- Transient ischemic attack
- Systemic diseases such as liver disease, vascular damage, blood disease, kidney disorders, hormonal imbalance, etc.
Other causes of tingling may include excessive alcohol or tobacco consumption, deficiency of minerals such as calcium, sodium, or potassium, exposure to toxins such as heavy metals such as arsenic, lead, mercury, etc., radiation exposure or therapy, etc.
How Do Spinal Specialists Diagnose Paresthesia?
Initial diagnosis of tingling starts with the physician asking patients various questions regarding their symptoms. Neurosurgeons will perform a complete physical examination and take an extensive medical history about the symptoms to provide proper care according to the diagnosis. Medical history may include work environment, history of alcohol use, exposure to a toxin, risk of some diseases, genetics, etc. Other test procedures may include (Mansfield, Bleacher, Tadak, & Briggs, 2017):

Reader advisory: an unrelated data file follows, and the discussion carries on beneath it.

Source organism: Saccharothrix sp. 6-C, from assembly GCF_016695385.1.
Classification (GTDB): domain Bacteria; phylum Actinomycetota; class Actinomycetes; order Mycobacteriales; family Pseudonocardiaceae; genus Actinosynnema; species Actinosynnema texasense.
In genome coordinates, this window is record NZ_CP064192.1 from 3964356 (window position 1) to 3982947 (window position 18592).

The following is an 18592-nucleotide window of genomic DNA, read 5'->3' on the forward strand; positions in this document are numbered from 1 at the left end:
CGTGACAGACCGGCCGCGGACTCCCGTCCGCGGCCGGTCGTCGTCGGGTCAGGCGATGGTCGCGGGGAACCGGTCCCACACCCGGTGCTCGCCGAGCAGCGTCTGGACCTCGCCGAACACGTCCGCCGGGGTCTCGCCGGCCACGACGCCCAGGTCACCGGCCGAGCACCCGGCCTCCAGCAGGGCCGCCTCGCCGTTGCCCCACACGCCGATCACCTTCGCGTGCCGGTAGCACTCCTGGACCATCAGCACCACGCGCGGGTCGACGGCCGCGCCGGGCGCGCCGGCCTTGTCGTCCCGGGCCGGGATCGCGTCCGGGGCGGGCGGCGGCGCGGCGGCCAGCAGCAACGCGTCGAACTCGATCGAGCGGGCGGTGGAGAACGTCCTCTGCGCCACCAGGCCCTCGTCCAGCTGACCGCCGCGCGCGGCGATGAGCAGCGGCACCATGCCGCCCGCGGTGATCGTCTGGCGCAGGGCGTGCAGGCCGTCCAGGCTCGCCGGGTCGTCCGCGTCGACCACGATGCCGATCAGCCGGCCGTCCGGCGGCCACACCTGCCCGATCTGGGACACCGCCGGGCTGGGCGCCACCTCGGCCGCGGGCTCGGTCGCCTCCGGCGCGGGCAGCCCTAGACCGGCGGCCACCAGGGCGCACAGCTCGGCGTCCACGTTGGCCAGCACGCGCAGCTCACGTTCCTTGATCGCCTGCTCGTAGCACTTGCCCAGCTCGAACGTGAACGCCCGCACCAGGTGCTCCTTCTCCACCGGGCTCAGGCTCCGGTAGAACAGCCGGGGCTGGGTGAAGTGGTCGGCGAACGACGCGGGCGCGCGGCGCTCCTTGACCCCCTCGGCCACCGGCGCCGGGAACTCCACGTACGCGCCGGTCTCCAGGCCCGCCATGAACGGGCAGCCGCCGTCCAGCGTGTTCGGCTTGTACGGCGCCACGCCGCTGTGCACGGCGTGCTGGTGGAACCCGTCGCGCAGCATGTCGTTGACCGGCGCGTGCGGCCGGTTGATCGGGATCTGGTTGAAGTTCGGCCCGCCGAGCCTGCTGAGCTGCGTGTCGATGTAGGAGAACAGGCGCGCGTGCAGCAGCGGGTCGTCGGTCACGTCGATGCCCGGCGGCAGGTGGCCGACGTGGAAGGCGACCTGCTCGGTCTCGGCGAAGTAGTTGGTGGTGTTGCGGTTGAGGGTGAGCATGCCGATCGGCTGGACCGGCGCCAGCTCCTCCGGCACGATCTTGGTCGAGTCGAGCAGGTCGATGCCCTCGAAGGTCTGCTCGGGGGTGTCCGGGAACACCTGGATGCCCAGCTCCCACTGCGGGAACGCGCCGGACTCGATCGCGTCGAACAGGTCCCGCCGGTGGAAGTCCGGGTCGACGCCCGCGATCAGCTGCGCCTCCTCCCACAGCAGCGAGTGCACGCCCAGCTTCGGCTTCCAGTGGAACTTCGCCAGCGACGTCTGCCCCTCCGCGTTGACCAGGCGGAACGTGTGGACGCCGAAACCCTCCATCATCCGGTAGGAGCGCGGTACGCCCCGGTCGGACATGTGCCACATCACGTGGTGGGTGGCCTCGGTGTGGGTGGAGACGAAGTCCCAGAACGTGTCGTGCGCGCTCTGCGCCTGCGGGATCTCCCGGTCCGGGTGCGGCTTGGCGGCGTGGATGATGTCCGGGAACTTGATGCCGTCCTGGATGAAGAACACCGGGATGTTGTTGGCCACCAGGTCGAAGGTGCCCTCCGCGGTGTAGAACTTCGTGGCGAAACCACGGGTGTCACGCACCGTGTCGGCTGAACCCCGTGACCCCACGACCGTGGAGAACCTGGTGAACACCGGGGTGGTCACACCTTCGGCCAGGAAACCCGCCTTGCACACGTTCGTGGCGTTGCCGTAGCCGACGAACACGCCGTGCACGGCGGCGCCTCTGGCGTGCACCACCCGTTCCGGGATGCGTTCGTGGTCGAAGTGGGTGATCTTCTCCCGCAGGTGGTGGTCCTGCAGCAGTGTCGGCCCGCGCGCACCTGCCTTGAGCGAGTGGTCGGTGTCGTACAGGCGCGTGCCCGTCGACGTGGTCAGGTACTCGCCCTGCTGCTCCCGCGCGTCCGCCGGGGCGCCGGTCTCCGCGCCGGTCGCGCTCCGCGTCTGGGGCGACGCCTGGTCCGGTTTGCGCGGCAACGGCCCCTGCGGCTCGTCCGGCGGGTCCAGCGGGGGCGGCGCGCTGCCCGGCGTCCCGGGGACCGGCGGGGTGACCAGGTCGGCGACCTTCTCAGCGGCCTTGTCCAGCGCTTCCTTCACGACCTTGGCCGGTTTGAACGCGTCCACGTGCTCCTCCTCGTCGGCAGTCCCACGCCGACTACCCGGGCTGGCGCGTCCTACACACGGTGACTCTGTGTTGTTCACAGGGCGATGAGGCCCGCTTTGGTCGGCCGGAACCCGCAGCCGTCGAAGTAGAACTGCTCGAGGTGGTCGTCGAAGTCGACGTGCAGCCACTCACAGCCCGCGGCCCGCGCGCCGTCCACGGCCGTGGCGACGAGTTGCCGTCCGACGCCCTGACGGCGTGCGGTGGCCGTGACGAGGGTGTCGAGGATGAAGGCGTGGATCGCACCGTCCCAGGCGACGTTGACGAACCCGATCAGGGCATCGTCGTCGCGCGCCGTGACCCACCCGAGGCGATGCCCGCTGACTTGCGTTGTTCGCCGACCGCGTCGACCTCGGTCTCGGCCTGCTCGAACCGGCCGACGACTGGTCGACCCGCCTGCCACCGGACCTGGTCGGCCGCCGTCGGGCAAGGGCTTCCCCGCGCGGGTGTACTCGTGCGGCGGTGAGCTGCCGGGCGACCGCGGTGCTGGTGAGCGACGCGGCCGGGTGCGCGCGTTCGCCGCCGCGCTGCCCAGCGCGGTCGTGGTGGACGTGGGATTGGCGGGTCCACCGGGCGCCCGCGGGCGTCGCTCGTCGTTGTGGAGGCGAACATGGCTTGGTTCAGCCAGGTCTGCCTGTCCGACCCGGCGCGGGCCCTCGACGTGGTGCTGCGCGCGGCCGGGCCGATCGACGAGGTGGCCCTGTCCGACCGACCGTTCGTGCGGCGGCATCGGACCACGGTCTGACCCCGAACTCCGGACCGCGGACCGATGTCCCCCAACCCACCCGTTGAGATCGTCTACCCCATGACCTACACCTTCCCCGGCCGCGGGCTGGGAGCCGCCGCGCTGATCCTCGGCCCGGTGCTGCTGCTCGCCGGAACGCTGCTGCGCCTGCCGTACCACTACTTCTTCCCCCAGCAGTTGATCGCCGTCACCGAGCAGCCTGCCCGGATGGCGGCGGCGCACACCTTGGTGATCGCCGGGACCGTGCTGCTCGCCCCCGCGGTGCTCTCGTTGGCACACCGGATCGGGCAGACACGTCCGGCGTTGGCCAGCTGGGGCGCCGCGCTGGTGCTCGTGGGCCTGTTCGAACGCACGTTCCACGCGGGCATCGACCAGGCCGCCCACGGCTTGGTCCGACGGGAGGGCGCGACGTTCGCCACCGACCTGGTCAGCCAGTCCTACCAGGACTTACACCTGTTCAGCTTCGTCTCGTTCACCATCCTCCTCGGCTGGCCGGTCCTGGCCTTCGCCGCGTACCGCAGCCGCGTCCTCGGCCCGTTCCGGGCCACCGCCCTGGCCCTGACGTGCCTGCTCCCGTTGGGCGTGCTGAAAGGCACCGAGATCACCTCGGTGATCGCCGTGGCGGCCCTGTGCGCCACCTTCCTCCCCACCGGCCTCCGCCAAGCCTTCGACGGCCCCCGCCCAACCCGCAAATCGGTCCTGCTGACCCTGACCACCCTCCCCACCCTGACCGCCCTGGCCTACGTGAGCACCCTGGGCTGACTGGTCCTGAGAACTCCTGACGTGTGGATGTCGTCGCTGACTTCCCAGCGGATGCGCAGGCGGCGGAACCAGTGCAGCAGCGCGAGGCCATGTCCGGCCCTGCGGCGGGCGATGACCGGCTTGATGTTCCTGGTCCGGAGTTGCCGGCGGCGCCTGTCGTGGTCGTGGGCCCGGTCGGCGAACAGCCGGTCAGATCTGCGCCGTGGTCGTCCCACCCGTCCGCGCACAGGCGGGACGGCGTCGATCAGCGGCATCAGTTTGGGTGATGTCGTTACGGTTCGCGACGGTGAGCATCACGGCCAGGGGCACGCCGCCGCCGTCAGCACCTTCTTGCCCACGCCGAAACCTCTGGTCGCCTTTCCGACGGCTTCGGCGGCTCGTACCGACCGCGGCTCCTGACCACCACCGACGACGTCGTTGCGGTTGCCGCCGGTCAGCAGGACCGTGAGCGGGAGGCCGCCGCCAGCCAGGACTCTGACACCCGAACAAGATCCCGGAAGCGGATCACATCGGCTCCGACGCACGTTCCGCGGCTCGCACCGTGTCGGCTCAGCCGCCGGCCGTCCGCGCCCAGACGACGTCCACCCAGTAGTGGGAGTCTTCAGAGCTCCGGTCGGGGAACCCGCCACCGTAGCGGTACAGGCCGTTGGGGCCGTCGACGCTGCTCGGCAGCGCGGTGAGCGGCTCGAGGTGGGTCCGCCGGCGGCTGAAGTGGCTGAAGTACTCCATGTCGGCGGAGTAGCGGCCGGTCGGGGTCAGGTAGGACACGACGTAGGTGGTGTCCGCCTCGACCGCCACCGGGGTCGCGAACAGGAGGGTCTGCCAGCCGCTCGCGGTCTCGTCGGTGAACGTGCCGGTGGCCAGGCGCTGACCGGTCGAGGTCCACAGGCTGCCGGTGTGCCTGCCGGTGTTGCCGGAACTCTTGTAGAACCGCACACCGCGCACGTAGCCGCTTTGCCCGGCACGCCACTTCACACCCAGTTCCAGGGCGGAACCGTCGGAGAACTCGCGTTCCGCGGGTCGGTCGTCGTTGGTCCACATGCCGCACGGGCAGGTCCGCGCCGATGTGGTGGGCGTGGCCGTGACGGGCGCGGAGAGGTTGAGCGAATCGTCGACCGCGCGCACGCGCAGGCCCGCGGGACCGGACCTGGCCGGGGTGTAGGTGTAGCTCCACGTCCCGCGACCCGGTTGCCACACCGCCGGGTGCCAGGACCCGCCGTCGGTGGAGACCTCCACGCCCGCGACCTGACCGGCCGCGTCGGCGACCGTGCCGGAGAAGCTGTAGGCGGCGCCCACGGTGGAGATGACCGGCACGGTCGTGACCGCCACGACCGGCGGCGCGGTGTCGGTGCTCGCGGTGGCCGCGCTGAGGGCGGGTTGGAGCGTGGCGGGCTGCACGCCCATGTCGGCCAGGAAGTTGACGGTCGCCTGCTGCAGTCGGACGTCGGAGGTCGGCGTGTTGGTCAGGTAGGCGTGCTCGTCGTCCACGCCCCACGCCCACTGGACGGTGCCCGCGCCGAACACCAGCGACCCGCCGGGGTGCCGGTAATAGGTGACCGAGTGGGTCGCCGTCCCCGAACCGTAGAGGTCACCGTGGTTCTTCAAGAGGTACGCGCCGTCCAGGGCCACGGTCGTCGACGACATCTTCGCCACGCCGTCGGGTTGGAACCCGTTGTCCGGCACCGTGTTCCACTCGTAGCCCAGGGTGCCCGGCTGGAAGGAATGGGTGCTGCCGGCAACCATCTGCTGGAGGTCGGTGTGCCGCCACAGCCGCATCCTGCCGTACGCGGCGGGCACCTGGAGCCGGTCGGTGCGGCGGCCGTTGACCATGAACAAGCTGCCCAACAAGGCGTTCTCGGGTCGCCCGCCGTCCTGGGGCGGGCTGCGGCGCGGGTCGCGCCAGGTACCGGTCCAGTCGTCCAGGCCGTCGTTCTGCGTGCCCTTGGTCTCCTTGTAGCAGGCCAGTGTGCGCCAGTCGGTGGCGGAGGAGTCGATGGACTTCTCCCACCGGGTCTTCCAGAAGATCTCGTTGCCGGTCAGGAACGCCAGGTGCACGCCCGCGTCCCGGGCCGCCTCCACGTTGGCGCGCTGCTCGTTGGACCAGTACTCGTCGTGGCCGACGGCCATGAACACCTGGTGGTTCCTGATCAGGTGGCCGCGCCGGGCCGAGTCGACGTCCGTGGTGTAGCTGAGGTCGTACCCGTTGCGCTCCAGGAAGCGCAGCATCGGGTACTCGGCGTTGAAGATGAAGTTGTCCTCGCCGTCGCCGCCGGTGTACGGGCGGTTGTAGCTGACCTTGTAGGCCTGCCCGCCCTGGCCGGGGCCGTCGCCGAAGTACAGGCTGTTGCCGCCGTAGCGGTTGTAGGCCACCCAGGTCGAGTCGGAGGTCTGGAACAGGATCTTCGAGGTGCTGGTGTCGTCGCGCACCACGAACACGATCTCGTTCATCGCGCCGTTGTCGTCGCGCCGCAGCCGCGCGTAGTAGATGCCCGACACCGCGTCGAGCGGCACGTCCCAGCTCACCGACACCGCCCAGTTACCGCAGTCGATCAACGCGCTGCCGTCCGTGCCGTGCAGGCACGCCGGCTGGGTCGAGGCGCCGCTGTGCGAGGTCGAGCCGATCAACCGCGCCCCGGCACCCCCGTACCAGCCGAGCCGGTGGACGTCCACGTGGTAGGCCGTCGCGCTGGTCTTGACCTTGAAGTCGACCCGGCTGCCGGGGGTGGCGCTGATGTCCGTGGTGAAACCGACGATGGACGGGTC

- Blood tests: This helps to detect diabetes, organs such as kidney or liver dysfunction, metabolic problems, autoimmune diseases, and vitamin deficiencies.
- Fluid test: This examines the cerebrospinal fluid of the brain and spinal cord to identify antibodies associated with peripheral neuropathy.
- Muscle test: Neurosurgeons will conduct an electromyogram and nerve conduction velocity to test the electrical activity of muscle and velocity of the nerves.
- Other tests: This includes various imaging tests such as Magnetic resonance imaging (MRI), Computed tomography (CT) scan, etc. to visualize the problems.
Sometimes neurosurgeons perform nerve biopsy and skin biopsy to observe the nerve fiber endings.
How Do Spinal Specialists Treat Paresthesia?
Successful treatment depends upon an accurate diagnosis of the tingling. For inherited peripheral neuropathy, neurosurgeons offer no treatment. But improvement can occur in the case of acquired neuropathy. Following suggested lifestyle changes can help patients with severe symptoms. For example, controlling blood sugar in diabetics can help manage diabetic neuropathy, and nutrient supplements help to correct vitamin deficiencies in peripheral neuropathic patients. The proper treatment for numb legs and feet may include the following (Lennertz, Tsunozaki, Bautista, & Stucky, 2010):